- An image file has an inherent gamma value "built-in" to the data, whether the file format stores this value or not. We call this File Gamma. (Targa and PNG do store gamma, JPEG, TIFF and GIF do not.) Some people like to think that all image files are made with an inherent gamma of 1.0 because it makes things simpler. But this is just not the case. Scanned images have their gamma determined at scan time and most scanning applications allow the user to set the gamma explicitly. (Many also say to set gamma to 1.8, not 1.0!) Any image made with Photoshop for Windows has a File Gamma equal to the value in the Monitor Setup dialog box (this is essentially the definition of the gamma setting on the Windows version) and some Photoshop references books recommend setting this value to 1.8. (not 1.0) Mac Photoshop, if kept in RGB mode, will not affect the gamma a file already has (so if it was scanned at 1.8 it will remain 1.8) Files created with Mac Photoshop in RGB mode have a File Gamma of 1.8.
- Display/Editing software, such as Photoshop or a web browser, has the opportunity to apply gamma correction to an image file before the image data is sent through the hardware. This is the second step in the gamma correction process. Ideally the software should know what the File Gamma and it should know how the monitor was calibrated for this particular hardware or the System Gamma, (see below) and therefore be able to determine how much further correction is needed to properly display the image. Given that an image file is static and hardware is less easily "rewritten" there is really no other solution but to have the software perform this functionality. Surprisingly, very few programs actually do this. (3DStudio is one application that gets it right, probably because of their extensive use of Targa files.)
- The final step in gamma correction is done in hardware. On some computers, like PC's and Suns, there is typically no hardware gamma correction. On Mac's and SGI's there is built-in hardware correction. The Mac default is 2.5/1.8 = 1.4. Thus people refer to the Mac as having a System Gamma of 1.8. This means that an image with File Gamma = 1.0 (no gamma correction) must be corrected with a gamma value of 1.8 so that after the hardware applies its 1.4 correction, the image will be displayed accurately.
In Lab mode, the data must first be converted to RGB in order to be displayed. (Until someone makes an Lab monitor, this must be true!) So Mac Photoshop uses this gamma in the conversion from Lab to RGB and thus changing the gamma setting in Photoshop will change the appearance of an Lab image! This is a rather different approach than that taken in Windows Photoshop. In Windows Photoshop, the data is thought to be "real", or representative of the real-world color information. This "real" data is modified to fit your display system (monitor and other hardware) In Mac Photoshop, the data is not considered "real" or representative of anything in particular. It is the way your system displays this data that is treated as "real" and the data will be modified to match. This is a serious problem if you ever hope to show your data on a different system with a very different System Gamma! The other system will have to be recalibrated for your image unless it can know your File Gamma and its own System Gamma, and correct accordingly.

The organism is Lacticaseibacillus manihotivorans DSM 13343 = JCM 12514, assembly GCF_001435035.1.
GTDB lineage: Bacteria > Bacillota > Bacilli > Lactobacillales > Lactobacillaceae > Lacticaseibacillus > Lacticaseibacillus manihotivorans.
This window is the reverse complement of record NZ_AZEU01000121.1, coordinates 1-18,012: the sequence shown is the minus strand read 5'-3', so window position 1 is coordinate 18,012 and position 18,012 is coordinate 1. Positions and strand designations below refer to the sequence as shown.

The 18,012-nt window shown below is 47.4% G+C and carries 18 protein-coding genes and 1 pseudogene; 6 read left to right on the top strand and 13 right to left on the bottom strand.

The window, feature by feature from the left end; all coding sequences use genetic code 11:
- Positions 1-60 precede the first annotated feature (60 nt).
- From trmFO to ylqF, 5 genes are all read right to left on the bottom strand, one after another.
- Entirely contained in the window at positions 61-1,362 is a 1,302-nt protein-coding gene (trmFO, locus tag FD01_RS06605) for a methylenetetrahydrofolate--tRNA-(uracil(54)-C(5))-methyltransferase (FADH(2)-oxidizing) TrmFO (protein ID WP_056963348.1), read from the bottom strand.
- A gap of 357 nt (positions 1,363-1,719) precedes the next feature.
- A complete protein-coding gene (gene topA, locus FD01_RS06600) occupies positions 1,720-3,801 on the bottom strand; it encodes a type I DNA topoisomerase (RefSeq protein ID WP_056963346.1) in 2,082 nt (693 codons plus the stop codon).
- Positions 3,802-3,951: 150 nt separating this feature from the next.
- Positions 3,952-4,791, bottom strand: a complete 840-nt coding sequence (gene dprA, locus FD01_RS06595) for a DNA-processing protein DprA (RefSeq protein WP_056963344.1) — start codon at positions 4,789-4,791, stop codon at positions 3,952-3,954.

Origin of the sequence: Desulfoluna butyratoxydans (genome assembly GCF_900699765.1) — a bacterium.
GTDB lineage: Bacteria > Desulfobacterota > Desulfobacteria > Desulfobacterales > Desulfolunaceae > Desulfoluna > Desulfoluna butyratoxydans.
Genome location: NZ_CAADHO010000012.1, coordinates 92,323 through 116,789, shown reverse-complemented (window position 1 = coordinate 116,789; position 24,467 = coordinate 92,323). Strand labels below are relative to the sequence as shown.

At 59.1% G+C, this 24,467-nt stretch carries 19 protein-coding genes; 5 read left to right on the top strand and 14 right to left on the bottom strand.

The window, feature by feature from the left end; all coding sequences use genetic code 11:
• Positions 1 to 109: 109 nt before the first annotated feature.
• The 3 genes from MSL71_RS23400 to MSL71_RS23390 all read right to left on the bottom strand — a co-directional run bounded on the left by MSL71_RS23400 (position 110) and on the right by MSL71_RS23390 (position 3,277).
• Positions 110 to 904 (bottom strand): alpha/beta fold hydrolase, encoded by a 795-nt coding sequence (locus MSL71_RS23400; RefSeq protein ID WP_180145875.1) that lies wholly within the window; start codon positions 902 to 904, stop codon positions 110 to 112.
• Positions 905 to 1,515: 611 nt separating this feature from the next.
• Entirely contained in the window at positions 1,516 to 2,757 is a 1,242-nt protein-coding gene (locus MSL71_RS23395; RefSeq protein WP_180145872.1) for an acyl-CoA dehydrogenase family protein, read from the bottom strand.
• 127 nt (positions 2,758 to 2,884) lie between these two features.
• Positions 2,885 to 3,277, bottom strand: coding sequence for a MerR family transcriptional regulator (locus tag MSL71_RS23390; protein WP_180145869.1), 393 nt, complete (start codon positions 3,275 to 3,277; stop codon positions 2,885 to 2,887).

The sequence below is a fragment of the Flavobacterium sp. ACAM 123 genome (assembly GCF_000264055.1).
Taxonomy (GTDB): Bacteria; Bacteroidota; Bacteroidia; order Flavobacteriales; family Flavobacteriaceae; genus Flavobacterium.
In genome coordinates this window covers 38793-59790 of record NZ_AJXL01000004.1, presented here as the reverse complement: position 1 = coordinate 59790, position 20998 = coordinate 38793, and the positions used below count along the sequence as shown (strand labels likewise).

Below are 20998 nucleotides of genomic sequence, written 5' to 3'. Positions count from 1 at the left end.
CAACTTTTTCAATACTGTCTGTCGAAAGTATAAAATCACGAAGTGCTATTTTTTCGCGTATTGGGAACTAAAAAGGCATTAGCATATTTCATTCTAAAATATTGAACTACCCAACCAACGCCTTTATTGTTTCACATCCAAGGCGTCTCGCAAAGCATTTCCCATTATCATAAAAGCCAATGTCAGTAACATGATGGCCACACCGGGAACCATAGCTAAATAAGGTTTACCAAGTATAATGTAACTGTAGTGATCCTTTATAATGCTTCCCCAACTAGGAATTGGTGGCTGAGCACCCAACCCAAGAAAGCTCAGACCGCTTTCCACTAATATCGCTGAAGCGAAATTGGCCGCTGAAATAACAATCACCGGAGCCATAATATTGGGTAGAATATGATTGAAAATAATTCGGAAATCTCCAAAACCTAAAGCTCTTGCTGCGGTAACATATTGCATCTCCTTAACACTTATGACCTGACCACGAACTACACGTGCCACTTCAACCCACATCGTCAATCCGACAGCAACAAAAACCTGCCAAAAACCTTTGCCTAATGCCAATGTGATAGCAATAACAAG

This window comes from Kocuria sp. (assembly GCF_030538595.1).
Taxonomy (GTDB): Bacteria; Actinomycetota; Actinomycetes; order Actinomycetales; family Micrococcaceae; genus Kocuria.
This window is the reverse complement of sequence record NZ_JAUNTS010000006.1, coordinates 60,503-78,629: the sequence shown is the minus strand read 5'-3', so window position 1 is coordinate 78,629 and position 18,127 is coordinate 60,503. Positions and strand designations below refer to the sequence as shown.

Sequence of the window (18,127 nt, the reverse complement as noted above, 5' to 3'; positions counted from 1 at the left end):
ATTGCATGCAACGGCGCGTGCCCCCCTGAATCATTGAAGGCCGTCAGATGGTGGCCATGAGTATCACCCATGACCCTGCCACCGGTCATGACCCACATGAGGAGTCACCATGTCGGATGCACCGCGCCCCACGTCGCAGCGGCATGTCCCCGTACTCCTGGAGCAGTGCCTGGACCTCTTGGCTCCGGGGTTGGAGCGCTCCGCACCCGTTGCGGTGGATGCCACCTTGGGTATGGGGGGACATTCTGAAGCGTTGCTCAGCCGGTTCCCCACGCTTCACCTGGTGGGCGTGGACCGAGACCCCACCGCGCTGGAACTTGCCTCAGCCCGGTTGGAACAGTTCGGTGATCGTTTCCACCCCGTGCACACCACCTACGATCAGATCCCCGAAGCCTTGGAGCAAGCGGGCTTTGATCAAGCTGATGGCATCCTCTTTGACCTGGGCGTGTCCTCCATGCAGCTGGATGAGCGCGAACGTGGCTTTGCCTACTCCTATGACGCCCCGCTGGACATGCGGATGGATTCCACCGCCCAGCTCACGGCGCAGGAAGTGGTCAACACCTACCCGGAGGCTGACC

The Lab color space is device independent and can be used to store data that is meant to represent the real color of some real-world object. The RGB color space (and CMYK) is device dependent and is always a function of the system on which it is being viewed. Therefore to have the gamma setting in Photoshop alter the Lab data, means that the data can not represent anything "real" no matter how good your film, scanner or other image generation equipment is!
The gamma setting then, affects the conversion to RGB from Lab and CMYK in Mac Photoshop. Photoshop will apply a gamma correction equal to this value before sending the image data to the Mac hardware (which includes its own gamma Look Up Table set to 2.5/1.8 = 1.4 and can be overwritten by the gamma control panel.)